Korea International Cooperation Agency, Nairobi

KOICA Alumni

Korea International Cooperation Agency (KOICA) is the Republic of Korea’s aid agency. Daisy Jemutai met up  with Annie Njoroge, the head of Projects at KOICA and this is what they talked about.

Daisy: Kindly tell me a little bit about yourself.

Annie: My name is Annie Njoroge. I joined KOICA in 2014 as a Project specialist having done my masters in Development studies. My interest in joining KOICA was based on my passion for project management in relation to community development. Currently I am in charge of KOICA projects at the Kenya Office.

Daisy: What does KOICA do?

Annie: As an aid organization it is primarily focused on two areas; the first is project implementation,that is in line with the Sustainable Development Goals. The second area is training of personnel, aimed at fostering Human Resource Development.

Daisy: So, what areas has KOICA  Kenya  delved  into.

Annie: We have had 12 local projects on education, water and health. The Kenyan Office is a champion on water development and therefore most of its projects are water based. Some of our water project areas are  Migori, Asembo, Naivasha, and Garissa (a diameter wall project). We have an ongoing project in Bungoma that is supposed to end by February 2018. Once the Bungoma water project is completed, it will benefit approximately 150,000 people. It will also benefit the neighboring Mt. Elgon region.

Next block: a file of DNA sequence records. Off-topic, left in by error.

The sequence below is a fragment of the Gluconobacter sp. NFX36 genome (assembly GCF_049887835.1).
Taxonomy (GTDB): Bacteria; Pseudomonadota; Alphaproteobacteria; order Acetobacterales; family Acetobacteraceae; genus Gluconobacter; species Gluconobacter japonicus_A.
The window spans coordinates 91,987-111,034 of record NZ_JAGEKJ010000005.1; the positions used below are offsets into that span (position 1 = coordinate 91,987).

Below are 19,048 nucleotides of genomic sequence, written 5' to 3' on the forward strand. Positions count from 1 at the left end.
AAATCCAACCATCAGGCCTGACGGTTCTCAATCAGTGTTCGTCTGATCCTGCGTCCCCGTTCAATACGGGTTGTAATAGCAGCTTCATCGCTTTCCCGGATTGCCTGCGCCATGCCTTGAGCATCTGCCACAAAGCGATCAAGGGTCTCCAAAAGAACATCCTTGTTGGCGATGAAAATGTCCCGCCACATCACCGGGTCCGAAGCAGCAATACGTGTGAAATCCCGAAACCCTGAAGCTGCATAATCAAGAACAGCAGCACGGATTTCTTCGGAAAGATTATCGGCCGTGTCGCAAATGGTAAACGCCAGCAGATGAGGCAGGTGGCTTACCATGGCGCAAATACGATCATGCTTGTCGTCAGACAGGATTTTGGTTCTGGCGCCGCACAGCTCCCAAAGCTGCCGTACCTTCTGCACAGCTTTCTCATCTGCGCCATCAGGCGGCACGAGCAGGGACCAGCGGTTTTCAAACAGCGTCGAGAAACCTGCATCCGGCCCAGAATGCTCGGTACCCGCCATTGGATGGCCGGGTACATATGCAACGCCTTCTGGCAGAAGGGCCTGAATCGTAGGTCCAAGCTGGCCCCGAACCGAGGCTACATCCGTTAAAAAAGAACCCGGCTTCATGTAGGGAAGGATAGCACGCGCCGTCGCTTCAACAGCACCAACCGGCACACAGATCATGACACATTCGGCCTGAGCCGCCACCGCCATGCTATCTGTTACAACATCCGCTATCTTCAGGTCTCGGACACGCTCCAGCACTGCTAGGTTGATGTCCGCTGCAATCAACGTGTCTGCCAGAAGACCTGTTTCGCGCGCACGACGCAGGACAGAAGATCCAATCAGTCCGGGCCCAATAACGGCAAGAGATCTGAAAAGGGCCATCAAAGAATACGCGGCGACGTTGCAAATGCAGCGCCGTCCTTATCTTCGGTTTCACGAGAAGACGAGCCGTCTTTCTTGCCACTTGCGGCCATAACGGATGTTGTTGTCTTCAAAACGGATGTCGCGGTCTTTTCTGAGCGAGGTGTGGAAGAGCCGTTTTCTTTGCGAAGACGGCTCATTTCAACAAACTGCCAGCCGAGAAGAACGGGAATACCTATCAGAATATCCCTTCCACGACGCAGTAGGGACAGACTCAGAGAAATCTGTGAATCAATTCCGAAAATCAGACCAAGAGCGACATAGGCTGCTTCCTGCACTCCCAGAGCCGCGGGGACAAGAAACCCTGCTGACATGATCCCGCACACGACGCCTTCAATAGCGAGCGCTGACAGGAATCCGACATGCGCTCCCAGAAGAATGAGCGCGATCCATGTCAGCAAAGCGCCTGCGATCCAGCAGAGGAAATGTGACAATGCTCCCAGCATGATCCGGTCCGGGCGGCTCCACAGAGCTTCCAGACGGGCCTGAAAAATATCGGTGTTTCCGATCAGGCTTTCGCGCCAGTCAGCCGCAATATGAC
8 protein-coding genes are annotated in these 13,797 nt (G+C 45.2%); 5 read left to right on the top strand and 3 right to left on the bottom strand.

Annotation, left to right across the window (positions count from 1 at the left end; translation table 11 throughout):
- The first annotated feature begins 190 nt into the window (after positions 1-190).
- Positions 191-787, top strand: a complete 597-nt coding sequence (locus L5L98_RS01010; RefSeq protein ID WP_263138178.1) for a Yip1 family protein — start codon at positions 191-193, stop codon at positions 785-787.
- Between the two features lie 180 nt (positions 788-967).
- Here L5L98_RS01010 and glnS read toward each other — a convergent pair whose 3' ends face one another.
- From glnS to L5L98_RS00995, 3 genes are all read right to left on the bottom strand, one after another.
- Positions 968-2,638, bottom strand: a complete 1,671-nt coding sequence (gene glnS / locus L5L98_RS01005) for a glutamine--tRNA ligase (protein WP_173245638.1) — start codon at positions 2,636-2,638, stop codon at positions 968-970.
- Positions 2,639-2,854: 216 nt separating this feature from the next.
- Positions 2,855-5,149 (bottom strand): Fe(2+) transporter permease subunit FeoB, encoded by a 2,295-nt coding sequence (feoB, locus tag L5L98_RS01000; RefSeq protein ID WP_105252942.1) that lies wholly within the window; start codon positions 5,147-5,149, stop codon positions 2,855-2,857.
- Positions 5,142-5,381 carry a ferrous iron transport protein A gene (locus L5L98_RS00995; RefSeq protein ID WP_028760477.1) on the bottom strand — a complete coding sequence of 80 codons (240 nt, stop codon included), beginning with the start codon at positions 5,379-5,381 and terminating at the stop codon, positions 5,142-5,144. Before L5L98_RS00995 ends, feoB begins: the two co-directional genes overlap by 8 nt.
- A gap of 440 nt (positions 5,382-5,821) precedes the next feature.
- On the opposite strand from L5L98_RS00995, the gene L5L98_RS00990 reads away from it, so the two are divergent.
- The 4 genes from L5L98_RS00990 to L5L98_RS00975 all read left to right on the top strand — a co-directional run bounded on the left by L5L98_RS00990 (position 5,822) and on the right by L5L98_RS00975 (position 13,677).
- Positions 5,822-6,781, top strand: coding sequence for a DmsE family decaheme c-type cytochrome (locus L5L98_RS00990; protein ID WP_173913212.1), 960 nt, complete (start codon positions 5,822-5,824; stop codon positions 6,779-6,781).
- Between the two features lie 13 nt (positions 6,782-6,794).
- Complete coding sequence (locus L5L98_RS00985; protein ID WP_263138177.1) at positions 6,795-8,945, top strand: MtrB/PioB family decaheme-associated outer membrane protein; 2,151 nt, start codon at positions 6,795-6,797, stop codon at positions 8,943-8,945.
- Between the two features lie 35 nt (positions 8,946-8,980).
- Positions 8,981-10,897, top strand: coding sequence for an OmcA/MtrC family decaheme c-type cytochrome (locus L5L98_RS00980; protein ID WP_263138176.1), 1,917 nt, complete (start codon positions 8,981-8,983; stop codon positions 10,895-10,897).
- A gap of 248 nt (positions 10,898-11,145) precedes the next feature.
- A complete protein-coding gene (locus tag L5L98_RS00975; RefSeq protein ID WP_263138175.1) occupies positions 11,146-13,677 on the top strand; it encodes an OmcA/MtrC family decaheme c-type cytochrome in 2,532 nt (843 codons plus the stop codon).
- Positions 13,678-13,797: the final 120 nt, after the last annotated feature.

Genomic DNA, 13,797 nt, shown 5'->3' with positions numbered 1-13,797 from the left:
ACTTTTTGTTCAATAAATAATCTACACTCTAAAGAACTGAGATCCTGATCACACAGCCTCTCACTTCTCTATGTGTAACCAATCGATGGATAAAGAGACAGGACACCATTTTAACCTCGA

Daisy: What do these water projects entail.

Annie: The projects are mostly about water treatment plants.  It is a collaboration of both County and National government, and KOICA. What happens is that the county government and the Central government’s implementing body (on the ground) usually write a proposal, that is then taken to the Ministry of Water. The ministry reviews it and later  forwards it to the National treasury before  it ends up at the Korean Embassy.

Daisy: Tell us more about the other projects KOICA has done in Kenya.

Annie : We have done various renovations and constructions for schools. In Nakuru  we built one school and did two renovations. We built Kitengela Sub county Hospital, did a couple of renovations last year and supplied the hospital with equipment.

 

Daisy: How does KOICA pin-point the area that is in need of a project.

Annie: We don’t limit anyone when it comes to applying. Usually when a proposal is sent our way through the ministry, we review it and then hand it over to the HQ who look at the viability of the project -in terms of the budget, the need, and  the capacity of the office handling the project. Proposals sent are usually on a government to government basis.